Senior Staff Writer Henry Golub passes his accumulated knowledge to future generations of Columbia students.
Name, School, Major, Hometown: Henry Golub, Columbia College, Double Major: East Asian Studies and Economics, Long Island.
Claim to fame: Hates peas but loves split pea soup. Once wrote six haikus about Lerner, made a case for why we should turn Avery into a farm, and reviewed my housing lottery number. Played bass in the Columbia Free Jazz Ensemble for four years. Huge fan of the Core, the Clash, and the Chinese food in Flushing, Queens.
Where are you going? The best island this side of Long Island!
What are three things you learned at Columbia and would like to share with the Class of 2026?
- Schedule a meeting with a counselor at the Center for Career Education (CCE) before sophomore year. CCE offers many excellent resources, including interview-prep sessions, alumni-mentoring programs, career fairs, and career consultations. The earlier you learn about these, the better.
- Be careful about saving the activities you want to do around the City for when your schedule frees up. There will always be some social event on campus or deadline coming up in the next week or so. That is why you have to meet that friend downtown, see that concert at Brooklyn Steel, and try out that new restaurant in Flushing now.
- If you wait, you may find out too late that you never actually have an open schedule for too long, and you might wind up missing out on many meaningful experiences around New York. You have enough time to explore the City, socialize on campus, and finish your work—I promise.
- Go all in. It is such a shame to hear people brag about skipping readings and missing lectures. You only have one chance to take Columbia undergraduate classes—Core, major, or otherwise. If you recognize these as opportunities to expand your intellectual horizons, to become inspired by your professors, and to get to know your classmates, whom you will consistently find to be insightful, then attending Columbia will earn you more than a degree—it will enrich your worldview.
“Back in my day . . .” We used to have to walk upstairs both ways to Hamilton 7. When someone said, “Hybrid class,” we thought they were talking about a lecture hall full of Ford Fusions.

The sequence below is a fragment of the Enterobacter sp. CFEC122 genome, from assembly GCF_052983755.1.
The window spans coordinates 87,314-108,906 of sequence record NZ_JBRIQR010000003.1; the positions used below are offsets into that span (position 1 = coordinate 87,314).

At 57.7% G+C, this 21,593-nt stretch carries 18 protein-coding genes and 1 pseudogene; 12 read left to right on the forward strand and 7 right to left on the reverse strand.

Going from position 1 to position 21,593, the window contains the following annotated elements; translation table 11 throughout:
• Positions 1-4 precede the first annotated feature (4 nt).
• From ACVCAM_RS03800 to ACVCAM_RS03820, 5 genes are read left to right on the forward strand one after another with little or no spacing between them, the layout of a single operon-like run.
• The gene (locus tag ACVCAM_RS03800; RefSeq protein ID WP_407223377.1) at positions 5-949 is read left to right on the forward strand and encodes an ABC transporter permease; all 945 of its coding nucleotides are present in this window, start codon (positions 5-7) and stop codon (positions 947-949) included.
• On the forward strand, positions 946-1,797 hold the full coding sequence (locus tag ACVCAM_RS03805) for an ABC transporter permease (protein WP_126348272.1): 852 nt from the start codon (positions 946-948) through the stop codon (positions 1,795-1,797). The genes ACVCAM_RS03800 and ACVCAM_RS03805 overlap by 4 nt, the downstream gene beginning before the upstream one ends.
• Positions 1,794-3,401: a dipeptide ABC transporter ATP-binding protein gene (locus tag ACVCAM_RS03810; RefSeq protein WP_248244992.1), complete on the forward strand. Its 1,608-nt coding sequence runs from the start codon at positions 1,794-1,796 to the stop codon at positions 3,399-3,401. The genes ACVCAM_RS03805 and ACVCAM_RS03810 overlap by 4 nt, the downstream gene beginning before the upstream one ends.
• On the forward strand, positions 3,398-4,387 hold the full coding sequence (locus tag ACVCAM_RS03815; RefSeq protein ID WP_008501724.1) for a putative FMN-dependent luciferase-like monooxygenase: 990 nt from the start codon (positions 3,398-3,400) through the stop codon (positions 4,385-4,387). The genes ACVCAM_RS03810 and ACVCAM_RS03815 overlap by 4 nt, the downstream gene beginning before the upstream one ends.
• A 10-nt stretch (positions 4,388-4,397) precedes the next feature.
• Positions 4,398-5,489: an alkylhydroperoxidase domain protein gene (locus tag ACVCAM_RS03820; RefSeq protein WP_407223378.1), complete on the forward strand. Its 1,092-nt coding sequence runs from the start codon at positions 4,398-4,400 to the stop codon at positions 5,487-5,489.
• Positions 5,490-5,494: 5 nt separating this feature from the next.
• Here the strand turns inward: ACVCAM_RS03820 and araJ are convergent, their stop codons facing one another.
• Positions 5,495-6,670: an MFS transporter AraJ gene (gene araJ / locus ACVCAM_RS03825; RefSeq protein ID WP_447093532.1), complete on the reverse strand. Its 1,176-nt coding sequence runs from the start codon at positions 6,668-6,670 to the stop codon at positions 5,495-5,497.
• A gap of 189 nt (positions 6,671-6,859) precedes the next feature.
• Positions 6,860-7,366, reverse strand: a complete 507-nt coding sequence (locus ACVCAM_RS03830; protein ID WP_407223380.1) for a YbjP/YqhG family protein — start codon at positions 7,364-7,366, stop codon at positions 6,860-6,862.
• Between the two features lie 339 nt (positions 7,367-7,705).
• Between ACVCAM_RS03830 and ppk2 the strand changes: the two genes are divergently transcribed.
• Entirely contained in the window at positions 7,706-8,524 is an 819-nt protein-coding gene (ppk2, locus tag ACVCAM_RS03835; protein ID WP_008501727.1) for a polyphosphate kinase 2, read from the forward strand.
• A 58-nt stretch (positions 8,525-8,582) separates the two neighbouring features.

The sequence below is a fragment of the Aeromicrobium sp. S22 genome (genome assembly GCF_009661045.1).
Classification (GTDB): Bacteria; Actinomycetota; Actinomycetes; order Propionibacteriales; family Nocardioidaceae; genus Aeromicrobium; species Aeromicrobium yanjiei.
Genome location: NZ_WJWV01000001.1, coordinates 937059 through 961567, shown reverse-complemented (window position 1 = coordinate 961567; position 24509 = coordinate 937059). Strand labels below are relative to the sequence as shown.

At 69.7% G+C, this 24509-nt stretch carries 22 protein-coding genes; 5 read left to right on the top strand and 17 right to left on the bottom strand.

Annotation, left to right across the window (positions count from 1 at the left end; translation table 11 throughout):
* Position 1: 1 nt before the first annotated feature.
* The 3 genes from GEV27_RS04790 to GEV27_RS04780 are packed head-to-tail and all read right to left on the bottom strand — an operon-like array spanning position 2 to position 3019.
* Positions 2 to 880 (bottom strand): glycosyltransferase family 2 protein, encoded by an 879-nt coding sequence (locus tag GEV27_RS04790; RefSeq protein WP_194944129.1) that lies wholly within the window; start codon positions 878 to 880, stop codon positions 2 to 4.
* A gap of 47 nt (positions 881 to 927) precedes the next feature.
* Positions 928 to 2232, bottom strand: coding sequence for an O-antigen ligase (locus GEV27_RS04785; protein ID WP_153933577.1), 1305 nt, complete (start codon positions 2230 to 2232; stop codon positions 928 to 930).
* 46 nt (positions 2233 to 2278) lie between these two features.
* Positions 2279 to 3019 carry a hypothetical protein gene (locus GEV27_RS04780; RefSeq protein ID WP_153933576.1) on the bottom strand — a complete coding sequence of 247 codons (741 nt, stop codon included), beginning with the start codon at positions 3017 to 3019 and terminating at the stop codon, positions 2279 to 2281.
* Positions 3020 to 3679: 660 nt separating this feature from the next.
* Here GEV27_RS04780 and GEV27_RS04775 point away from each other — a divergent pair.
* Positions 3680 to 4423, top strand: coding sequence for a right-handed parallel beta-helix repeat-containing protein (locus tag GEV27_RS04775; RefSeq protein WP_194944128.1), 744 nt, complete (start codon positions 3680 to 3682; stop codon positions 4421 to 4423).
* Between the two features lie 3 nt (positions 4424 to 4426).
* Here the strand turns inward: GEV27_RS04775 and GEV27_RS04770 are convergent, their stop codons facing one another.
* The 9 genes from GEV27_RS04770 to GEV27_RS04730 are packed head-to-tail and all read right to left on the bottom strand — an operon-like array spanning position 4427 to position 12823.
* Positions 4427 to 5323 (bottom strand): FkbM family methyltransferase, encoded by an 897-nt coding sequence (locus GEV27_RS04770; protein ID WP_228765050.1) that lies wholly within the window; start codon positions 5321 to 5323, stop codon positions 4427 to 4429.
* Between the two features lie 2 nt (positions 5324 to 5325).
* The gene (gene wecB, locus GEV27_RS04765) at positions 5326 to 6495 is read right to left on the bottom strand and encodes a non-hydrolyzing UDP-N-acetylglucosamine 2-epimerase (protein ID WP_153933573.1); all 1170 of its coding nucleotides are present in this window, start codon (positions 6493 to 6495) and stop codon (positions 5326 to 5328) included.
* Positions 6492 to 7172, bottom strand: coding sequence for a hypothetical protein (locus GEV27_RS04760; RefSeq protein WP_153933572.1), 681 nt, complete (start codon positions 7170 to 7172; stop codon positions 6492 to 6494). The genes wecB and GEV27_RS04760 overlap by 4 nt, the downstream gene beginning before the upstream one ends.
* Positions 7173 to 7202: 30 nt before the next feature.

Favorite Columbia controversy? Bird noises on campus coming from hidden speakers!
What was your favorite class at Columbia? There are so many courses here that I loved, but I will limit my response to my absolute favorites, listed in the order in which I took them (except for the last entry, which encompasses different courses taken at different times).
- Lit Hum with Professor Rebecca Pawel.
- Contemporary Civilization with Professor Richard John.
- Colloquium on Major Texts with Professor John Phan.
- Financial Economics with Professor Martina Jasova.
- History of Modern China II with Professor Eugenia Lean.
- Gods, Ghosts, and Ancestors with Professor Robert Hymes.
- The Financial Crisis of 2007: Causes and Consequences with Professor Miles C. Leahey.
- Shakespeare I with Professor James Shapiro.
- China in the Modern World with Professor Lydia Liu.
- Economics of NYC with Professor Donald Davis.
- The courses I took in the Chinese Language Program, which were with Professors Shaoyan Qi, Lingjun Hu, Jia Xu, and Zhongqi Shi.
Would you rather give up [redacted] or [redacted]?
(Having editing access is good, because you can redact things!)
Whom would you like to thank? First, everyone on Bwog, for giving me the opportunity to express myself in this exceptional publication over the past four years. Second, my classmates, mentors, and professors at Columbia, for teaching me so much during my time here. Third, my friends and family, who always support me.
Finally, my mentor, Scott L. Gottlieb, who continues to be a source of constant inspiration even after twenty-two years.
One thing to do before graduating: Say goodbye to some more classmates and professors!
Any regrets? No major regrets, but I do wish I had tried Computing in Context earlier.
Flowing Robes via Tiange (Joy) Zhao, Photographer Extraordinaire